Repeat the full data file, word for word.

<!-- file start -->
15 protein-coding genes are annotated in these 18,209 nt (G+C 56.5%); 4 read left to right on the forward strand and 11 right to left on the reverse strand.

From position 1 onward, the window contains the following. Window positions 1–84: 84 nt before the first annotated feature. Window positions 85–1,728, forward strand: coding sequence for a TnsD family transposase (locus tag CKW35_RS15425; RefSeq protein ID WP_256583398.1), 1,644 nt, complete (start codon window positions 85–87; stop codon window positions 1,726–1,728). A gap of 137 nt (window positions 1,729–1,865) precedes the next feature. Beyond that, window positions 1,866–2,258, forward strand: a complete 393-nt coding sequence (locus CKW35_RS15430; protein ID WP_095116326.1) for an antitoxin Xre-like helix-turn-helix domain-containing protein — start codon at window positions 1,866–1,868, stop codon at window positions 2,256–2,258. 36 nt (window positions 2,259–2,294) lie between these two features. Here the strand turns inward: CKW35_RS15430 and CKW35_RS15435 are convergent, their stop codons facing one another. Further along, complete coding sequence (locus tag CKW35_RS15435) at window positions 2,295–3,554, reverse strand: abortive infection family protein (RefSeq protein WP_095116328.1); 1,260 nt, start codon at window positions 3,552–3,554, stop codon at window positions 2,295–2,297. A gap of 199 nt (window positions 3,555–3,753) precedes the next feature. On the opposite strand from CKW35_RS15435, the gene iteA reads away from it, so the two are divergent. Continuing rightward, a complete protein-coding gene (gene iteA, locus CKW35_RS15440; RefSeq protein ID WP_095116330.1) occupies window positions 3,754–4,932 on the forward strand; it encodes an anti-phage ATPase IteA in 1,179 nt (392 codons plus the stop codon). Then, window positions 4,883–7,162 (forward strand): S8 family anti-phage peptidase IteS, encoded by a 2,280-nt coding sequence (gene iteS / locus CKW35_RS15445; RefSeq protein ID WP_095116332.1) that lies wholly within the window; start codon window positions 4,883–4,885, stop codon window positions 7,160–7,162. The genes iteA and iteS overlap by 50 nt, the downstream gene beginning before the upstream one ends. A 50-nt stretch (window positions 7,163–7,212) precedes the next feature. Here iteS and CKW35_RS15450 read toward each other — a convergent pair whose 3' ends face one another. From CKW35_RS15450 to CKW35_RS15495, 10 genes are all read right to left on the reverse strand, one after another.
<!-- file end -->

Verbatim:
15 protein-coding genes are annotated in these 18,209 nt (G+C 56.5%); 4 read left to right on the forward strand and 11 right to left on the reverse strand.

From position 1 onward, the window contains the following. Window positions 1–84: 84 nt before the first annotated feature. Window positions 85–1,728, forward strand: coding sequence for a TnsD family transposase (locus tag CKW35_RS15425; RefSeq protein ID WP_256583398.1), 1,644 nt, complete (start codon window positions 85–87; stop codon window positions 1,726–1,728). A gap of 137 nt (window positions 1,729–1,865) precedes the next feature. Beyond that, window positions 1,866–2,258, forward strand: a complete 393-nt coding sequence (locus CKW35_RS15430; protein ID WP_095116326.1) for an antitoxin Xre-like helix-turn-helix domain-containing protein — start codon at window positions 1,866–1,868, stop codon at window positions 2,256–2,258. 36 nt (window positions 2,259–2,294) lie between these two features. Here the strand turns inward: CKW35_RS15430 and CKW35_RS15435 are convergent, their stop codons facing one another. Further along, complete coding sequence (locus tag CKW35_RS15435) at window positions 2,295–3,554, reverse strand: abortive infection family protein (RefSeq protein WP_095116328.1); 1,260 nt, start codon at window positions 3,552–3,554, stop codon at window positions 2,295–2,297. A gap of 199 nt (window positions 3,555–3,753) precedes the next feature. On the opposite strand from CKW35_RS15435, the gene iteA reads away from it, so the two are divergent. Continuing rightward, a complete protein-coding gene (gene iteA, locus CKW35_RS15440; RefSeq protein ID WP_095116330.1) occupies window positions 3,754–4,932 on the forward strand; it encodes an anti-phage ATPase IteA in 1,179 nt (392 codons plus the stop codon). Then, window positions 4,883–7,162 (forward strand): S8 family anti-phage peptidase IteS, encoded by a 2,280-nt coding sequence (gene iteS / locus CKW35_RS15445; RefSeq protein ID WP_095116332.1) that lies wholly within the window; start codon window positions 4,883–4,885, stop codon window positions 7,160–7,162. The genes iteA and iteS overlap by 50 nt, the downstream gene beginning before the upstream one ends. A 50-nt stretch (window positions 7,163–7,212) precedes the next feature. Here iteS and CKW35_RS15450 read toward each other — a convergent pair whose 3' ends face one another. From CKW35_RS15450 to CKW35_RS15495, 10 genes are all read right to left on the reverse strand, one after another.